Reducing violence against women and girls through legal empowerment
Violence and crime are among the most common justice problems people face, as identified in the Justice for All report. The pandemic has sparked new urgency in particular around Justice for Women, due to curtailed access to justice institutions at a time of rising gender-based violence.
This guest blog discusses how legal empowerment groups around the world stepped up as first responders over the last 18 months, as they continued to support women and girls in situations of violence, and collaborated with state institutions to cover the gaps in service provision and support. The authors have analyzed these experiences and chart a path forward for states, development actors, and civil society as they rethink and adapt their strategies to reduce violence against women and girls.
By Denise Dora (Themis — Gênero, Justiça, Direitos Humanos), Jasminka Friscik (Association for Emancipation, Solidarity and Equality of Women, ESE), Linette du Toit Lubuulwa (FIDA Uganda), Sara Hossain (Bangladesh Legal Aid and Services Trust, BLAST), and Luciana Bercovich and Marta Almela Menjón (Namati).
Almost two years into the COVID-19 pandemic, women and girls across the world continue to be the most impacted by its fallouts: they are losing their livelihoods, taking on increased unpaid care duties, and increasingly exposed to violence.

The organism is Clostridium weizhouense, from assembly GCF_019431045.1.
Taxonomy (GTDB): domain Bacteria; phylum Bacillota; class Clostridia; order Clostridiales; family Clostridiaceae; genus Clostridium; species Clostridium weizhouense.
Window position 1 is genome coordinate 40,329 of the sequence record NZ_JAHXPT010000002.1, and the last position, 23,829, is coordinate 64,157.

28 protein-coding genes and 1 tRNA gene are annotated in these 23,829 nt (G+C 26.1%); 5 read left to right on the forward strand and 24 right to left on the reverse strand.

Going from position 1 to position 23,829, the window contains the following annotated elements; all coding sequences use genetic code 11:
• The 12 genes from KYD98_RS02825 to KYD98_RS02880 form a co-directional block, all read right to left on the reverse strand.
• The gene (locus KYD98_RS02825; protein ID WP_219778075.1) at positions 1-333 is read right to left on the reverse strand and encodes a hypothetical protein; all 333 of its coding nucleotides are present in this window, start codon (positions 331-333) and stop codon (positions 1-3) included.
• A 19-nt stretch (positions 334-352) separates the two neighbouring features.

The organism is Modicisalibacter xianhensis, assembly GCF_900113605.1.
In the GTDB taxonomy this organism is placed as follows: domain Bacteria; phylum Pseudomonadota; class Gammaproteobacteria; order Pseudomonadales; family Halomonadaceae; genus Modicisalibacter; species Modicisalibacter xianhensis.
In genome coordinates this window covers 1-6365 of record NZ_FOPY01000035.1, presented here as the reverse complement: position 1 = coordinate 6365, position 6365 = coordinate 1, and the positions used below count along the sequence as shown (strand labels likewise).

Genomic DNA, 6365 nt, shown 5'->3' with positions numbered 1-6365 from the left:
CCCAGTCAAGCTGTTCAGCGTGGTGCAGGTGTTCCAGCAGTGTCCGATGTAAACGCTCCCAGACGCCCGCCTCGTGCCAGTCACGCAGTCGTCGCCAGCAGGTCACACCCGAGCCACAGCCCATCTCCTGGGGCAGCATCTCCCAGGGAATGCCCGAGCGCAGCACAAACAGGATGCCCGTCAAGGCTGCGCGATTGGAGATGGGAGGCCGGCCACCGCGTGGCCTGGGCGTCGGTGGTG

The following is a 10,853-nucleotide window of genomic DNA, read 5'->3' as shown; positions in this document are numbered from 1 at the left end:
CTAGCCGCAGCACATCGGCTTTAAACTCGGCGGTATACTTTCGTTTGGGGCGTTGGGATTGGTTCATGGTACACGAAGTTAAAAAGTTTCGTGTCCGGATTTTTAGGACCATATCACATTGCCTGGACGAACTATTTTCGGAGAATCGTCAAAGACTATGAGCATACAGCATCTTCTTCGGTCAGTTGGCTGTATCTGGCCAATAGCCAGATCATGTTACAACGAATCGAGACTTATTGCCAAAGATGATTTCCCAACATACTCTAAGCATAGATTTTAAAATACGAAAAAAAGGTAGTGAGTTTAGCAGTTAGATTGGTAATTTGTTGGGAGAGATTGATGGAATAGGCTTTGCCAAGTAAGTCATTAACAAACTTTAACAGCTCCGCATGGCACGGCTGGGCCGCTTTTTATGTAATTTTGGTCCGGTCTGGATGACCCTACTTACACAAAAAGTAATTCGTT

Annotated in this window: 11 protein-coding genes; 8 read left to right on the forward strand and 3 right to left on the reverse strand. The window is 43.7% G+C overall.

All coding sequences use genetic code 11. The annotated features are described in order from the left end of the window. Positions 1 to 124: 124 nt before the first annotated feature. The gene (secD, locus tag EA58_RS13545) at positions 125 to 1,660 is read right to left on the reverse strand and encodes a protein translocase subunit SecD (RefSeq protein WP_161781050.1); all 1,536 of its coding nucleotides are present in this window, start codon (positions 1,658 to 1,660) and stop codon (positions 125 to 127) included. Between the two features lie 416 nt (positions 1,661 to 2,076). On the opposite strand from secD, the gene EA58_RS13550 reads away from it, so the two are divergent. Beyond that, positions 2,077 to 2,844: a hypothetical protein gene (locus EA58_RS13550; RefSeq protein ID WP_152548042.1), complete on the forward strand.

The surge in gender-based violence (GBV) stood out as a clear consequence of lockdowns and movement restriction measures during the height of the pandemic. Governments struggled to adopt a gender perspective in their pandemic responses. This resulted in a closure of courts, shelters and other essential services for women in situations of violence.
In a moment of greater vulnerability and regression of rights, women found fewer avenues to report threats or acts of violence, access justice and receive vital support. In response, legal empowerment groups around the world stepped up, continuing to support women and girls in situations of violence, and collaborating with state institutions to cover the gaps in service provision and support. How? By helping women know, use and shape the law; providing basic information about their rights to protection from violence and available remedies and resources; and covering basic needs such as food, personal protective equipment, and access to mobile communications and the internet.
The role of legal empowerment groups as first responders was enabled by three key elements: the implementation of community-based responses based on their pre-existing presence and trust within communities; the use of technology and the combination of online and in-person activities; and the collaboration with other actors — including other CSOs, but also local and national institutions, such as courts, shelters, law-enforcing agencies, and healthcare providers.
In Brazil, for example, Themis — Gender, Justice and Human Rights developed a formal partnership with the judiciary in the city of Canoas. Through this agreement, the organization’s community paralegals were able -via mobile phone- to offer guidance and support to women granted emergency protective measures, and monitor compliance with such measures.